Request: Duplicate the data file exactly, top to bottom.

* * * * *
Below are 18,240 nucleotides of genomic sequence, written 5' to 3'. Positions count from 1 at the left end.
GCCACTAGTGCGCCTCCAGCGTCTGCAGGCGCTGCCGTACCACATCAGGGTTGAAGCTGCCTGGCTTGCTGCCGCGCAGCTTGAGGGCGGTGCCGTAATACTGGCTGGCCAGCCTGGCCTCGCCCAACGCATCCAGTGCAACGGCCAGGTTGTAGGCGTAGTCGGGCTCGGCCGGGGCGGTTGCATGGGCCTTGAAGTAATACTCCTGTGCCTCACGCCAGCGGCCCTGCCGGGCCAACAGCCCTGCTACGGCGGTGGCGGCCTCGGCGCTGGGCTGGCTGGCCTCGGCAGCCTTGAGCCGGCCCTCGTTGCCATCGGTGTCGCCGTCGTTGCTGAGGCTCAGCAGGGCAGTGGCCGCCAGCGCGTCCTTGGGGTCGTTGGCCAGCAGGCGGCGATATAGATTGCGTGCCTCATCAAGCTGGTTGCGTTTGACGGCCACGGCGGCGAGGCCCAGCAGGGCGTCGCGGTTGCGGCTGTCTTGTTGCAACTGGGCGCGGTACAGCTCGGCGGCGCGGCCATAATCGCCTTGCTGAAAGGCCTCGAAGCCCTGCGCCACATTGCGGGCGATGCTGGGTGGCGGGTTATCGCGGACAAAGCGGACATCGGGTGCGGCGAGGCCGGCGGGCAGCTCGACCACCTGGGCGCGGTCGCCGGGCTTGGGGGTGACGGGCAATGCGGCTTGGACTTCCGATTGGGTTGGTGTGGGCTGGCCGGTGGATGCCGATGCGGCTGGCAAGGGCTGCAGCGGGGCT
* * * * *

Below are 18,240 nucleotides of genomic sequence, written 5' to 3'. Positions count from 1 at the left end.
GCCACTAGTGCGCCTCCAGCGTCTGCAGGCGCTGCCGTACCACATCAGGGTTGAAGCTGCCTGGCTTGCTGCCGCGCAGCTTGAGGGCGGTGCCGTAATACTGGCTGGCCAGCCTGGCCTCGCCCAACGCATCCAGTGCAACGGCCAGGTTGTAGGCGTAGTCGGGCTCGGCCGGGGCGGTTGCATGGGCCTTGAAGTAATACTCCTGTGCCTCACGCCAGCGGCCCTGCCGGGCCAACAGCCCTGCTACGGCGGTGGCGGCCTCGGCGCTGGGCTGGCTGGCCTCGGCAGCCTTGAGCCGGCCCTCGTTGCCATCGGTGTCGCCGTCGTTGCTGAGGCTCAGCAGGGCAGTGGCCGCCAGCGCGTCCTTGGGGTCGTTGGCCAGCAGGCGGCGATATAGATTGCGTGCCTCATCAAGCTGGTTGCGTTTGACGGCCACGGCGGCGAGGCCCAGCAGGGCGTCGCGGTTGCGGCTGTCTTGTTGCAACTGGGCGCGGTACAGCTCGGCGGCGCGGCCATAATCGCCTTGCTGAAAGGCCTCGAAGCCCTGCGCCACATTGCGGGCGATGCTGGGTGGCGGGTTATCGCGGACAAAGCGGACATCGGGTGCGGCGAGGCCGGCGGGCAGCTCGACCACCTGGGCGCGGTCGCCGGGCTTGGGGGTGACGGGCAATGCGGCTTGGACTTCCGATTGGGTTGGTGTGGGCTGGCCGGTGGATGCCGATGCGGCTGGCAAGGGCTGCAGCGGGGCT